You don’t have to set an exact time frame on your house purchase, but it’s a good idea to see if you’re both on the same page before you find a place to live. You should try to stay in the home at least until you hit your break-even year to recoup the purchasing costs. And depending on where the house is located, that could be several years down the road.

To determine whether you’ll be able to make that much of a commitment, have a frank conversation with your partner about your plans in the coming years. Do you see yourself building a family in this house? Are you both happy in your current jobs, or do you foresee a job search in the future that could make for a long commute? Life throws curveballs, of course, but talking about these things ahead of time will help you narrow down the type of house you both want based on your future goals.

How Much House Can We Afford?

This is one of the most important questions you should discuss with your significant other before buying a house. It’s not uncommon for people to get approved for mortgages with monthly payments that would, in actuality, be very hard for them to afford. Only you and your partner know how your finances work out on a monthly basis, so sit down and have a solid look at everything to fully understand how much money you can put toward a mortgage each month and still feel comfortable. You may also want to consult with a financial adviser together.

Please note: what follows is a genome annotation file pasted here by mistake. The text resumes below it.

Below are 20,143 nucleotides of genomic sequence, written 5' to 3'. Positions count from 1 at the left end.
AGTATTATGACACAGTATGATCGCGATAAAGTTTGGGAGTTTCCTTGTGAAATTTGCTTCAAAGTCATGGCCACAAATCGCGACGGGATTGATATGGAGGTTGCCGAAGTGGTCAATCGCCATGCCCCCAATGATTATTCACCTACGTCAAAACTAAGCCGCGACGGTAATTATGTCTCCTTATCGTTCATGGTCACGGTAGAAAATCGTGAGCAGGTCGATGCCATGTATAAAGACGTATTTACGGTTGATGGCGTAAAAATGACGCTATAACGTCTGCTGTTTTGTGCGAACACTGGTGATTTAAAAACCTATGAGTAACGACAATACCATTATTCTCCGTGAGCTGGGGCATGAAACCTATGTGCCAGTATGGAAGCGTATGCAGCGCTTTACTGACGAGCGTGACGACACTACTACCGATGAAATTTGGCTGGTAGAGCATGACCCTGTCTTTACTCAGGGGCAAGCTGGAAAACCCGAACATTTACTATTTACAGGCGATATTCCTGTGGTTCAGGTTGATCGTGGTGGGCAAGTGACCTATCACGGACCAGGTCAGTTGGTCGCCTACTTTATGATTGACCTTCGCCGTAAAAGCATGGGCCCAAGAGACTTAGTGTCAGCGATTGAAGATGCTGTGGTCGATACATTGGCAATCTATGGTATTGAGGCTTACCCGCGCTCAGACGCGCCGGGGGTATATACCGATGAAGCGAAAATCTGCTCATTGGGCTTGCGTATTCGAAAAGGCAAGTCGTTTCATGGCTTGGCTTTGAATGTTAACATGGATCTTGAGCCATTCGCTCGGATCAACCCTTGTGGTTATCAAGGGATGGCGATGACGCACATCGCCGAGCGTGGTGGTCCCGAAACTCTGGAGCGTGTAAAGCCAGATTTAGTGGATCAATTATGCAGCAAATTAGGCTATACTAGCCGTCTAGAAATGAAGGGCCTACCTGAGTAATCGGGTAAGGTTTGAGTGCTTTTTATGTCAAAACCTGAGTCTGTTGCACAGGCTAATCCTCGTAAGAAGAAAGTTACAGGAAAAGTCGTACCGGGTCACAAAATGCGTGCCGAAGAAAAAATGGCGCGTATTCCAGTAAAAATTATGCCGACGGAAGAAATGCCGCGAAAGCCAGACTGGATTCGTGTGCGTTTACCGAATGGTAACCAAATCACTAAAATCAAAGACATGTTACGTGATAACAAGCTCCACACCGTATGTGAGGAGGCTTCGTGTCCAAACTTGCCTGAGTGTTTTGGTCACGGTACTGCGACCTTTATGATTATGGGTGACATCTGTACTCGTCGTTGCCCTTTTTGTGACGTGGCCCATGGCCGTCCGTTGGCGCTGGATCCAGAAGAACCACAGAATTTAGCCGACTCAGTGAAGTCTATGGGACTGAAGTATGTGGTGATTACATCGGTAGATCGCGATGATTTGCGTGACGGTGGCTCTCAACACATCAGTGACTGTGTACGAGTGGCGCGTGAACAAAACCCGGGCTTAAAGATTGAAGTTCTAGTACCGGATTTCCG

Keep in mind that putting down less than 20% of your overall home cost at closing will likely mean that you’ll have to pay private mortgage insurance (PMI) on top of your monthly mortgage fee. Luckily, there are plenty of resources out there to help you determine an affordable down payment, as well as tools to help you figure out how much house you can afford.

Are We Looking for a Fixer-Upper?

Some people prefer a house they can add their own touches to, while others would rather walk into a house that’s perfect for them without having to change a thing. Talk about this before your house hunt so you’ll know whether or not you’re both willing to put in the effort (and money) for any necessary updates if that’s the route you decide to go.

How Will We Save for Miscellaneous House Expenses?

When you own your own home, there is no end to the list of things you’ll spend money on. From leaks and cracks to peeling paint and clogged gutters, it seems like there’s always something that needs fixing. Of course, some of those things can usually wait, but in order to fix larger issues—especially those that need urgent attention, like plumbing problems—you’ll need an immediate flow of cash. Chat about how you plan to pay for surprises that crop up, and if you don’t already have an emergency savings account, start one today.

After you’ve talked over these four critical questions with your significant other and come to a decision that makes you both happy, it’s time to start looking. And when you’re ready to make an offer, check out our Mortgage Resource Center for more information on how to take that next big step.

Image: BlazenImages